Tobacco Giant Gains Profits From AB InBev
Big Tobacco Gains Profits From Big Alcohol Investment
Altria Group, Inc. recently announced that its board of directors has approved an increase of 8.2% in its quarterly dividend, amounting 66 cents per share as compared with the previous rate of 61 cents.
Until 2003 Altria was called Philip Morris Companies Inc. and is an US-based internationally operating tobacco corporation. Altria maintains a 28.7% stake in the UK-based brewer SABMiller plc.
The company’s current annualized rate of dividend is $2.64 per common share, compared with $2.44 previously. Since Philip Morris International’s (PM) spin off in 2009, Altria has increased its dividend every year – in recent years by 8% (2016) and 8.7% (2015). Notably, the company has raised its dividend 51 times in the last 48 years. It maintains a dividend payout ratio target of around 80% of its adjusted earnings per share, which is among the highest in its peer group.
Dividend for shareholders despite increasing tobacco regulation
In an environment where governments are regulating tobacco more effectively to reduce and prevent devastating harm, the tobacco giant has been returning “value” to its shareholders despite industry-wide headwinds. Strict anti-smoking regulations by governments, globally, in the form of restrictions on packaging and high excise duties are affecting the stock.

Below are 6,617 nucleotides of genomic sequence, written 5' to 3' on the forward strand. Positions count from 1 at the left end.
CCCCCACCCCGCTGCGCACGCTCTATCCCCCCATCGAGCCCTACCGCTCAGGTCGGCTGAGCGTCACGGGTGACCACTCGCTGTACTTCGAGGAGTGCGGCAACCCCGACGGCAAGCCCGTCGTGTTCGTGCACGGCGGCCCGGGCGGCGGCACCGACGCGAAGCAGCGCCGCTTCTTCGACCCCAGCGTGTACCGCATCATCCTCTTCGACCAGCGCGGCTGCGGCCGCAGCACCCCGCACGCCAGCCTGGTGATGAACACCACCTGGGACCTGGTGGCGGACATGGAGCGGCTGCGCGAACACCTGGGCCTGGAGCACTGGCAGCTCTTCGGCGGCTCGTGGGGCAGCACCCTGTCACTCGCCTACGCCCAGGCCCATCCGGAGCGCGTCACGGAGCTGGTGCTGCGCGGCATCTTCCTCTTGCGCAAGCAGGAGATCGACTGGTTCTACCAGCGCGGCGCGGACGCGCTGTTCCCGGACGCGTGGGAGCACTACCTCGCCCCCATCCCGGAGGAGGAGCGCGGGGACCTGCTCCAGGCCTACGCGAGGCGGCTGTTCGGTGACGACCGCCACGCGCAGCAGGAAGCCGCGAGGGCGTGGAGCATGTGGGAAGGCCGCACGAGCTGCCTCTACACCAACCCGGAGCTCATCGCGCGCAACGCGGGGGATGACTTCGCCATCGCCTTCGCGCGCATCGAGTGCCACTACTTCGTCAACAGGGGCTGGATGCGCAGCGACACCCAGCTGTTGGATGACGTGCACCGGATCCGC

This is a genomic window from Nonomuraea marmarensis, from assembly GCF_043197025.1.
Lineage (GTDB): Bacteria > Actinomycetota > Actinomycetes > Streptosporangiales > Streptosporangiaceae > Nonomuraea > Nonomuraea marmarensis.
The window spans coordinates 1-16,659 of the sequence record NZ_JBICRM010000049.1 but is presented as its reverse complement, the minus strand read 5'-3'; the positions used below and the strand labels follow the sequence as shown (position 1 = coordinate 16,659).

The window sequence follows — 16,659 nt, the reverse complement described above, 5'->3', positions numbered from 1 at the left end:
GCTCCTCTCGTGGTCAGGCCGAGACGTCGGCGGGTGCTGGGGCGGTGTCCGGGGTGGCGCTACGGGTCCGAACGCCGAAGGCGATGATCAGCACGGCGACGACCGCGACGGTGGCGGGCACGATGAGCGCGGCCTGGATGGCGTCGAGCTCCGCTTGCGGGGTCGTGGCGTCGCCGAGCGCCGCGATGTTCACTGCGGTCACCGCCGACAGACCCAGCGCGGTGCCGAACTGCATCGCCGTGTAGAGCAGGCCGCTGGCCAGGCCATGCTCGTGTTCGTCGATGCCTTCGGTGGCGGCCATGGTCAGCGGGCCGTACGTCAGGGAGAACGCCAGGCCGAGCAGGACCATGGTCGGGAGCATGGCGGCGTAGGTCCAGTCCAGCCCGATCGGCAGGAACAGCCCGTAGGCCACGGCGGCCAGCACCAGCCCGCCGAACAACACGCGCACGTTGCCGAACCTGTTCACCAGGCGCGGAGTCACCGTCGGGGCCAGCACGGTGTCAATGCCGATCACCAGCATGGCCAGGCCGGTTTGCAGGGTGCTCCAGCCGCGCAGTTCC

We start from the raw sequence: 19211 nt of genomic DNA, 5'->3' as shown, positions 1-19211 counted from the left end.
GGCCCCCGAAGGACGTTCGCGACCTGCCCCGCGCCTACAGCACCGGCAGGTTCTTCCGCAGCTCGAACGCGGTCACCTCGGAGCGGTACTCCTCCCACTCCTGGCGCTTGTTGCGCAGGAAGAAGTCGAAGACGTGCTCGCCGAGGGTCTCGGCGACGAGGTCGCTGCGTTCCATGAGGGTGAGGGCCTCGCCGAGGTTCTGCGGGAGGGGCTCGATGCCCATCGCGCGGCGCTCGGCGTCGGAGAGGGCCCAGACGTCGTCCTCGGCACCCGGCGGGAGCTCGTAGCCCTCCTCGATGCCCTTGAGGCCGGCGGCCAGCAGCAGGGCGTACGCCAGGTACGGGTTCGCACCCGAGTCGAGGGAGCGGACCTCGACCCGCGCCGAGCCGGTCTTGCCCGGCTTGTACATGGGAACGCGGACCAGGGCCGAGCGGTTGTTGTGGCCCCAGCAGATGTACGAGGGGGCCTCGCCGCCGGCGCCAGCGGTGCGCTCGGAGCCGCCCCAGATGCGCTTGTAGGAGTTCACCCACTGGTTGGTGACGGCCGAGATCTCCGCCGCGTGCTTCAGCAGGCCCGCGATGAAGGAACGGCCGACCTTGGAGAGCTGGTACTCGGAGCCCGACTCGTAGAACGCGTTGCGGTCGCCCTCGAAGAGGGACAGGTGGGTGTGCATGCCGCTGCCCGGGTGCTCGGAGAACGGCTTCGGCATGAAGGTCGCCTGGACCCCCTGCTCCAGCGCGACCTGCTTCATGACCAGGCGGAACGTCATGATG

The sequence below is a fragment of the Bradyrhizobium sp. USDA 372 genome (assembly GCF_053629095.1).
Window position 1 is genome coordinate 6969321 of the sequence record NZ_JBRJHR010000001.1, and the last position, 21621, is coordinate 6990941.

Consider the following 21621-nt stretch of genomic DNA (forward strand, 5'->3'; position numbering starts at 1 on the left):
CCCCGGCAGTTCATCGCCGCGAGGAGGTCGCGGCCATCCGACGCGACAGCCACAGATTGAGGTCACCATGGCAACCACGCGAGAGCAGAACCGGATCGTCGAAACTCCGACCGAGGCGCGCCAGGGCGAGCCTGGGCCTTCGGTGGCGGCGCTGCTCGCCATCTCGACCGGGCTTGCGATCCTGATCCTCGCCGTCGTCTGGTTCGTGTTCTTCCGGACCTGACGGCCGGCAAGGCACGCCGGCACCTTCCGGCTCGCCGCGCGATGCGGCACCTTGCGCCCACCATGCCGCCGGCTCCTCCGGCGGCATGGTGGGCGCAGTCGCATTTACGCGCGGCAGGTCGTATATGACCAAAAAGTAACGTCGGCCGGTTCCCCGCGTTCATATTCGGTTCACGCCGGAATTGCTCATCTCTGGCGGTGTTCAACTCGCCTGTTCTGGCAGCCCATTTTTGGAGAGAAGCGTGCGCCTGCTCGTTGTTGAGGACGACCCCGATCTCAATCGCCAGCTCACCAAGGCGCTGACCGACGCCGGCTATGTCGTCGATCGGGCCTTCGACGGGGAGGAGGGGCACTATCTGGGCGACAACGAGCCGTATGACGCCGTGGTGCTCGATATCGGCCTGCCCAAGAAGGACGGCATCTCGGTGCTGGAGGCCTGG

Despite a tax environment that favors public health over corporate interests and declining cigarette volumes, Altria has been able to remain afloat and generate revenues with higher cigarette pricing. Though higher pricing might lead to possible decline in cigarette consumption, it is seen that smokers tend to absorb price increases owing to the addictive quality of cigarettes.
AB InBev boost tobacco giant
Another reason for Altria to stay afloat is its investment in SABMiller. The takeover of SABMiller by Anheuser-Busch InBev in October 2016 helped Altria, SABMiller’s biggest investor. Altria received a 9.6% ownership of AB InBev, and approximately $5.3 billion in pre-tax cash per the terms of the acquisition, which the company used to reinvest in its core businesses or/and return “value” to shareholders.